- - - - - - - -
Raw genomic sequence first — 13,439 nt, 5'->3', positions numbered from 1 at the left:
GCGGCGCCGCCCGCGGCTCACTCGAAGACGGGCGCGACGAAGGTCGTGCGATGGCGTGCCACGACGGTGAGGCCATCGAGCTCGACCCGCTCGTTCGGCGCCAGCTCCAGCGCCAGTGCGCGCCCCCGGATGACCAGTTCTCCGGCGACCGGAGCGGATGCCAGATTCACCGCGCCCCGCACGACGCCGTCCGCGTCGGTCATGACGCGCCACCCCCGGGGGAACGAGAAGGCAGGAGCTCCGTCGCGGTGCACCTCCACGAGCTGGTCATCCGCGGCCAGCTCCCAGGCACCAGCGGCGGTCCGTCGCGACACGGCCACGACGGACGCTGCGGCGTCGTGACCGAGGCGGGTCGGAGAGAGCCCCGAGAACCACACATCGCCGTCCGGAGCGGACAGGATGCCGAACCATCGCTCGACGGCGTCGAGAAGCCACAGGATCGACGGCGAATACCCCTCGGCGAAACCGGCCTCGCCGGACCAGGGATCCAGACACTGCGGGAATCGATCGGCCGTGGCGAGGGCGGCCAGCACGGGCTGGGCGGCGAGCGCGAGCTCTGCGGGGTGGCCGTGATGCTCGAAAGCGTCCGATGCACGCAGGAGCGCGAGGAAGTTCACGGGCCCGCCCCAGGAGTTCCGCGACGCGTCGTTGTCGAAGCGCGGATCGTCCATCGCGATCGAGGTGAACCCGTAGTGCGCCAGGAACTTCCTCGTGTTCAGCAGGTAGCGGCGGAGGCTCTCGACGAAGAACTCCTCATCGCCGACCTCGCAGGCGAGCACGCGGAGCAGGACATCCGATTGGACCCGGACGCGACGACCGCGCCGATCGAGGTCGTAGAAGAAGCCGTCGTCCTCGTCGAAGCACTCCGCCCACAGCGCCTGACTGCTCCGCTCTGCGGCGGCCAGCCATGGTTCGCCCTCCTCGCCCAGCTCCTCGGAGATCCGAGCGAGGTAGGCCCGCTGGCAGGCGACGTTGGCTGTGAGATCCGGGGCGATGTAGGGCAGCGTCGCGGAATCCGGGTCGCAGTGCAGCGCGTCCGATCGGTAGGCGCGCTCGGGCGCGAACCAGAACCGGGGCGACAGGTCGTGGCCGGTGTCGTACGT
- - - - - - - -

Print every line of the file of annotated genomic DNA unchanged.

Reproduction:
Raw genomic sequence first — 13,439 nt, 5'->3', positions numbered from 1 at the left:
GCGGCGCCGCCCGCGGCTCACTCGAAGACGGGCGCGACGAAGGTCGTGCGATGGCGTGCCACGACGGTGAGGCCATCGAGCTCGACCCGCTCGTTCGGCGCCAGCTCCAGCGCCAGTGCGCGCCCCCGGATGACCAGTTCTCCGGCGACCGGAGCGGATGCCAGATTCACCGCGCCCCGCACGACGCCGTCCGCGTCGGTCATGACGCGCCACCCCCGGGGGAACGAGAAGGCAGGAGCTCCGTCGCGGTGCACCTCCACGAGCTGGTCATCCGCGGCCAGCTCCCAGGCACCAGCGGCGGTCCGTCGCGACACGGCCACGACGGACGCTGCGGCGTCGTGACCGAGGCGGGTCGGAGAGAGCCCCGAGAACCACACATCGCCGTCCGGAGCGGACAGGATGCCGAACCATCGCTCGACGGCGTCGAGAAGCCACAGGATCGACGGCGAATACCCCTCGGCGAAACCGGCCTCGCCGGACCAGGGATCCAGACACTGCGGGAATCGATCGGCCGTGGCGAGGGCGGCCAGCACGGGCTGGGCGGCGAGCGCGAGCTCTGCGGGGTGGCCGTGATGCTCGAAAGCGTCCGATGCACGCAGGAGCGCGAGGAAGTTCACGGGCCCGCCCCAGGAGTTCCGCGACGCGTCGTTGTCGAAGCGCGGATCGTCCATCGCGATCGAGGTGAACCCGTAGTGCGCCAGGAACTTCCTCGTGTTCAGCAGGTAGCGGCGGAGGCTCTCGACGAAGAACTCCTCATCGCCGACCTCGCAGGCGAGCACGCGGAGCAGGACATCCGATTGGACCCGGACGCGACGACCGCGCCGATCGAGGTCGTAGAAGAAGCCGTCGTCCTCGTCGAAGCACTCCGCCCACAGCGCCTGACTGCTCCGCTCTGCGGCGGCCAGCCATGGTTCGCCCTCCTCGCCCAGCTCCTCGGAGATCCGAGCGAGGTAGGCCCGCTGGCAGGCGACGTTGGCTGTGAGATCCGGGGCGATGTAGGGCAGCGTCGCGGAATCCGGGTCGCAGTGCAGCGCGTCCGATCGGTAGGCGCGCTCGGGCGCGAACCAGAACCGGGGCGACAGGTCGTGGCCGGTGTCGTACGT